• The ancient Aboriginal rock art at the Burrup Peninsula is the world's largest and oldest. (APP)Source: APP
CSIRO has made a series of errors in its preservation of ancient Aboriginal rock art at the Burrup Peninsula in Western Australia, a Senate inquiry has heard.
17 Feb 2017 - 6:00 PM  UPDATED 20 Feb 2017 - 11:44 AM

The Burrup Peninsula, on the mid-west coast of Western Australia, is home to the world's oldest and largest rock art sites - containing more than one million Aboriginal rock art engravings, dating back as far as 30,000 years.   

Known as 'Murujuga' to the local Ngarluma-Yindjibarndi, the Yaburara-Mardudhunera and the Woon-goo-tt-oo peoples, the sites hold one of the most important collections of petroglyphs and rock art. To say that this landscape is of great cultural significance to the traditional owners is an understatement. 

The Burrup Peninsula is also home to some of the biggest sites for mining and industrial development, including natural gas and ammonia fertiliser production.     

Some fear missions from these activities could potentially have devastating effects on the rock art.

Professor John Black, a former CSIRO divisional chief, told an Senate inquiry on Friday that the corrosive emissions from the nearby petrochemical and fertiliser factories will have damaging impacts on the art, which includes the world's oldest depiction of the human face.

"I honestly believe that the level of acidity that is now proposed and probably already occurring on Burrup Peninsula will destroy the rock art," Professor Black said. 

The inquiry is hearing from a number of witnesses about the impact of industrial pollution on the rock art, and the state and federal regulations covering the Peninsula.

The CSIRO has been monitoring the site for more than a decade to ensure its preservation.

But Professor John Black says the CSIRO's reporting is flawed and that "government and industry continue to use these reports to justify establishment of the ammonium nitrate production facility on the Peninsula and its limits to its emissions."

In his submission to the inquiry, he says, "these three reports are flawed in terms of scientific methods, analyses and/or interpretations" and "there are serious concerns about the appropriateness of instruments, methods used to measure colour and mineralogy changes at Burrup rock art sites."

Greens Senator Rachel Siewert, who sits on the Environment and Communications References Committee, initiated the inquiry.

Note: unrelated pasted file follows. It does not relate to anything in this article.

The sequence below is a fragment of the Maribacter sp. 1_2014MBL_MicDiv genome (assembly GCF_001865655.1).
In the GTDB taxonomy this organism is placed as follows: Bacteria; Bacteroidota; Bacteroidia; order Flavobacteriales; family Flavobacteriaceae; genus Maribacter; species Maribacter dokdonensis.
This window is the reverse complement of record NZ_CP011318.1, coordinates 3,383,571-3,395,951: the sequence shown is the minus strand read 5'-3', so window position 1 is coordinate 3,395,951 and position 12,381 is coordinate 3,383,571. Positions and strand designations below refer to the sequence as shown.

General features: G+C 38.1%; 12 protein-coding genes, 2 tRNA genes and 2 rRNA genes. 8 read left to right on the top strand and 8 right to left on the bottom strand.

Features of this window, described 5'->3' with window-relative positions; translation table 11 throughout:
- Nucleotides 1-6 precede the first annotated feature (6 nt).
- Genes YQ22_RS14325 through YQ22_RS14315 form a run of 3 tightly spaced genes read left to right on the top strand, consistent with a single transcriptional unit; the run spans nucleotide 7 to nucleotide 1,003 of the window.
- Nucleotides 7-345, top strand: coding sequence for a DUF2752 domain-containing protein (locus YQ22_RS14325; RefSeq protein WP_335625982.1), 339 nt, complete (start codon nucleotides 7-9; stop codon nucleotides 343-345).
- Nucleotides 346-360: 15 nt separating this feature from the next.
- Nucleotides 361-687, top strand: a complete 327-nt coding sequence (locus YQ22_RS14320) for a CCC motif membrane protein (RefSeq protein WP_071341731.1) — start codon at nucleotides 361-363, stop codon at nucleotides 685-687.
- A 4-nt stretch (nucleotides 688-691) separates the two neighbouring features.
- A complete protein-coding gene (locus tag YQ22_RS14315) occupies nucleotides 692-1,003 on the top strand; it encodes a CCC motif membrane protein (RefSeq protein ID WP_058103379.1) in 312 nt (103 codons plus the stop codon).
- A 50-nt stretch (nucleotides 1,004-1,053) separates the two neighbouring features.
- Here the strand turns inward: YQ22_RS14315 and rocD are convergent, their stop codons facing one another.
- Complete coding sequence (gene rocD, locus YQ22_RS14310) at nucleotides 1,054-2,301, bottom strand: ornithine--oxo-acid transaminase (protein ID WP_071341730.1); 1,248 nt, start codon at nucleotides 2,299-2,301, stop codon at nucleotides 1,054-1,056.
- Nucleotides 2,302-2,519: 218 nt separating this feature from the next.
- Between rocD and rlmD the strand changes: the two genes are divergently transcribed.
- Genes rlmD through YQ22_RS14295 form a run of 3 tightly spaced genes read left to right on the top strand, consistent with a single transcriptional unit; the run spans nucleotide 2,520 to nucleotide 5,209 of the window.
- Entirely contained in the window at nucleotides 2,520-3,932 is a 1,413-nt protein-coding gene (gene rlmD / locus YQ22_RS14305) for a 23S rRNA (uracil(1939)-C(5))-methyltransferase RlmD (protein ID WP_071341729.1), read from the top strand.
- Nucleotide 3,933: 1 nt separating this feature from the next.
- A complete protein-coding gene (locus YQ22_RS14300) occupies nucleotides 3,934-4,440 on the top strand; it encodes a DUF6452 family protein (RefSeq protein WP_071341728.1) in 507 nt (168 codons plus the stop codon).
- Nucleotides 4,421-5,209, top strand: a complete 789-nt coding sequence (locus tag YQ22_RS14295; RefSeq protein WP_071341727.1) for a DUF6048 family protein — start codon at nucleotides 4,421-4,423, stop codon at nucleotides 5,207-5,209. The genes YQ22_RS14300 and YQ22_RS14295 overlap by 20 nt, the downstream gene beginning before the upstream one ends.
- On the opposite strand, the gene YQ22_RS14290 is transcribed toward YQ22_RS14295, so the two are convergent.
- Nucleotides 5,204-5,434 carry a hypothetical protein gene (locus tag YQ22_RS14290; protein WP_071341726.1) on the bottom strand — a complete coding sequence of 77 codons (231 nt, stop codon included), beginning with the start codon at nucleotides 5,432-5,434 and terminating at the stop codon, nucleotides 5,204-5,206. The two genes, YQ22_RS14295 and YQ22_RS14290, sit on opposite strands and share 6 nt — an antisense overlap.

Ms Siewert told NITV News: "They [CSIRO] relied on a report to justify the limits that were set (200 milliequivalents per square metre). What has come to light is that the report that they based their recommendations on ... was in fact not supposed to be used, or shouldn't have been used for the purposes that it was."

"What was explained to us by the professor [John Black] that wrote that report is that it looked at the impact of acid rain on aquatic environments and vegetation, and it was not intended to be used for rocks.

"What we were told today was that it was an inappropriate use to use it for that. So that report that forms the foundation for the emissions that had been set was, certainly from the way I interpret the evidence, flawed,"  she adds.

Dr Helen Cleugh, Director of the Climate Science Centre at the CSIRO, told the inquiry the agency fulfilled all of its requirements for the WA Government.  

"The latest report is being prepared and will incorporate the past two years of monitoring of colour change and mineral spectroscopy," she says. 

Dr Cleugh said the CSIRO stands by its researchers. 

"We are here today to stand by our researchers and the science that they produce and provide more detail on these projects to help the committee on its inquiry."

However, Johan Kuylenstierna from the Stockholm Environment Institute told the inquiry that the part of his research used by the CSIRO to set the acid levels at 200 milliequivalents per square metre per year "should be withdrawn." 

CSIRO Research Group Leader, Dr Melita Keywood, said Mr Kuylenstierna's research was "the best they had at the time." 

But Ms Siewert says this means the CSIRO should have gone back and looked at the whole process again. 

"If the best available information was in fact inappropriate use of that information, they had nothing ... to base their report on."  

The committee also heard from witnesses including former Greens leader Christine Milne representing the Bob Brown Foundation, Friends of the Australia Rock Art, Orica, Yara Pilbara Fertilisers, Hon Robin Chapple MLC, the Department of Environment and Energy and the Law Council of Australia. 

The inquiry will also look into a decade-long campaign to have the site listed on the World Heritage Register.

A Senate committee report will be submitted on 21 March 2017. 

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The Burrup Peninsula in the Pilbara region of Western Australia could be preserved if an archaeological site is established there.
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